Blackwater appears to provide no health insurance to those whom it knows will be in harm’s way. This ‘arm’s length’ relationship allows the firm to shield itself somewhat from actions the contractor guards might take, or that guards might suffer from.
The Blackwater employment contract also contains a “waiver of jury trial” clause that forces a dispute between the firm and a contractor—whose family might sue for wrongful death—to be settled in private mediator, out of the view of a public court.
The total value of the Pentagon contracts awarded Blackwater is now about $2 billion. Not bad for a security firm barely ten years young. One traditional rationale for defense spending—however outrageous the amount—was its trickle down effect on local economies. Sure that $100 toilet seat is expensive, but there’s jobs in Connecticut involved!
A private security contractor like Blackwater is not a capital-intensive business. Blackwater is like a consulting business where I charge you for my time and materials plus mark-up. It is a labor-intensive business and a cost-plus business (for whatever hard goods it does buy or reimburses its subcontracting guards for buying). It requires comparatively little upfront investment.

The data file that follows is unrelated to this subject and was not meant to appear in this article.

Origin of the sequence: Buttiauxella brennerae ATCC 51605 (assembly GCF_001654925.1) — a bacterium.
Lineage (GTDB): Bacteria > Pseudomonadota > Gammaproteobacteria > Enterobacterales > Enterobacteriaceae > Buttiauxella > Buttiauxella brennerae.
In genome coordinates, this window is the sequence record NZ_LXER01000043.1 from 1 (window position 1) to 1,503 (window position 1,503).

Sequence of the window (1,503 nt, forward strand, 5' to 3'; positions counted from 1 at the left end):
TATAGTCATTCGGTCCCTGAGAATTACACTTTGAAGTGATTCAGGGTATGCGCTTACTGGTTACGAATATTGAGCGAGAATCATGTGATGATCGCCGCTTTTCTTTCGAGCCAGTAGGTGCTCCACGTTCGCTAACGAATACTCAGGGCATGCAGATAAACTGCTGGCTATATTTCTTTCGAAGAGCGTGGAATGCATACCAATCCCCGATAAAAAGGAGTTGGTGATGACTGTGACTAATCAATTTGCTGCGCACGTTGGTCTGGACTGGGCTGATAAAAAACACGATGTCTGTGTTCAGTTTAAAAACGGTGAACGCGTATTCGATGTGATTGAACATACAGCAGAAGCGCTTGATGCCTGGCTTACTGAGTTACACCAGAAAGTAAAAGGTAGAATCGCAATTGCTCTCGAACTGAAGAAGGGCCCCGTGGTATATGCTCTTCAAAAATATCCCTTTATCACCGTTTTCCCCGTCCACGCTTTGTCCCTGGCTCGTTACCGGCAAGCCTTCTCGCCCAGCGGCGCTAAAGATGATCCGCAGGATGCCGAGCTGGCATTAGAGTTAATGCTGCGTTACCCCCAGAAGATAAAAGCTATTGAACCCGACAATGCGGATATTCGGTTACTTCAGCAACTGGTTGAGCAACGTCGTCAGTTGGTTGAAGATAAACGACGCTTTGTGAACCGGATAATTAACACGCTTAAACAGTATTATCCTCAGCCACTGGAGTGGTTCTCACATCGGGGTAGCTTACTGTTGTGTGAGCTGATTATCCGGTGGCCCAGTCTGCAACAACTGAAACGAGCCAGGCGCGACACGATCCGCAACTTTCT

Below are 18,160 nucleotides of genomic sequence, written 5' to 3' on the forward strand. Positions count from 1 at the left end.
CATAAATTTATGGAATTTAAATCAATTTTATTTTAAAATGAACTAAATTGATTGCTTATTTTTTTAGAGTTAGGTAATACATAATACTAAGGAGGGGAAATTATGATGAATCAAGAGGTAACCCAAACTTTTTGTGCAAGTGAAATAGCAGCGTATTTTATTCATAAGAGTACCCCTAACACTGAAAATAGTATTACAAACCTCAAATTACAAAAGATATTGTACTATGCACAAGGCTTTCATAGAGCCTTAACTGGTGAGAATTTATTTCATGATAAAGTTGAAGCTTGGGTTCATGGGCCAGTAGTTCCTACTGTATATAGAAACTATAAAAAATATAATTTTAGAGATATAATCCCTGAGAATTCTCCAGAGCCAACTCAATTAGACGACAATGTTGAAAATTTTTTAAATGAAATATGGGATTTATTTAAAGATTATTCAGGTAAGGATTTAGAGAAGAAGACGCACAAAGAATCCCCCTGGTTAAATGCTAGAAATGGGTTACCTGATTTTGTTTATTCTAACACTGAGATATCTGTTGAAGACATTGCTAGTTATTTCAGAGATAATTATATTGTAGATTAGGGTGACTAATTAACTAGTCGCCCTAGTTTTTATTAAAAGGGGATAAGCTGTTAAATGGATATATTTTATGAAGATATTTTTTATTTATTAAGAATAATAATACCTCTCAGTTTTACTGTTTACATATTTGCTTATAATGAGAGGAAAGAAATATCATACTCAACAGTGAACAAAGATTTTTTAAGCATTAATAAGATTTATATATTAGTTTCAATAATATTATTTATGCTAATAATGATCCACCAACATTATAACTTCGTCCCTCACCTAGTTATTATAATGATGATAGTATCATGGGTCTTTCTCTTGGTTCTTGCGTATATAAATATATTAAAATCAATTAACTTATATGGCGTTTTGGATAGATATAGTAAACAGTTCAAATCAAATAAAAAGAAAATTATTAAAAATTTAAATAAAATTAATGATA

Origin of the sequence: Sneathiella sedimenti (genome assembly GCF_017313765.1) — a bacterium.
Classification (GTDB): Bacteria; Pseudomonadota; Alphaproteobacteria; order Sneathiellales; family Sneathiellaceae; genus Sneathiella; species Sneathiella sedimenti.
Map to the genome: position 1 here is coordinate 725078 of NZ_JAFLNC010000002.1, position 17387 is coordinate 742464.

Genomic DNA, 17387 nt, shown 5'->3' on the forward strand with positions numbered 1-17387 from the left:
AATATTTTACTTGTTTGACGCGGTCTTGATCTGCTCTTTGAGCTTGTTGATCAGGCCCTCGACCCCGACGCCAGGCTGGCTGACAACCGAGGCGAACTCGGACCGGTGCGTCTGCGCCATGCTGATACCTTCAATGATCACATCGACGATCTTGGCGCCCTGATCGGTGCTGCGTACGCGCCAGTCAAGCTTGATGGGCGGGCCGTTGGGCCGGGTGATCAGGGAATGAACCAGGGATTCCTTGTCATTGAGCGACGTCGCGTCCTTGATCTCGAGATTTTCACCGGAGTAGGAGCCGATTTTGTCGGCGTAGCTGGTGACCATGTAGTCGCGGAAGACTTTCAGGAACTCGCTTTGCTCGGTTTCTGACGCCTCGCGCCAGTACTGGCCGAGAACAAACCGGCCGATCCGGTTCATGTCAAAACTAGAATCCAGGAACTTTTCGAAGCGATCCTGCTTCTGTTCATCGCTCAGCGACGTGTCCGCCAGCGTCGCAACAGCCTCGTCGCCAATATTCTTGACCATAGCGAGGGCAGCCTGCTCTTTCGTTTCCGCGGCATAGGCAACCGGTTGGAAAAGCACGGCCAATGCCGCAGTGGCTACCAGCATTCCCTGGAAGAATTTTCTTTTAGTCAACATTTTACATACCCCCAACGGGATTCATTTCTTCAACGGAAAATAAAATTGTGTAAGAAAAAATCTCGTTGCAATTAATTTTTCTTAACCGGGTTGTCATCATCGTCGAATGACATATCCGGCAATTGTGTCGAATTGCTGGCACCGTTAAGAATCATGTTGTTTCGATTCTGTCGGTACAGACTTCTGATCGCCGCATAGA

A traditional defense contractor, who builds submarines or invents better night-vision goggles, invests in years of research and development, and builds factories or extensive infrastructure that itself stimulates the local economy.
Blackwater did not have any such heavy start up costs. Instead, its founder, Erik Prince, a former Navy SEAL and millionaire, invested hundred of thousands of dollars of in Republican campaign contributions. The wealthy Prince family is well-connected to GOP politics. Prince also invested in phones and computers, and a few hundred people to keep the books as the contracts rolled in.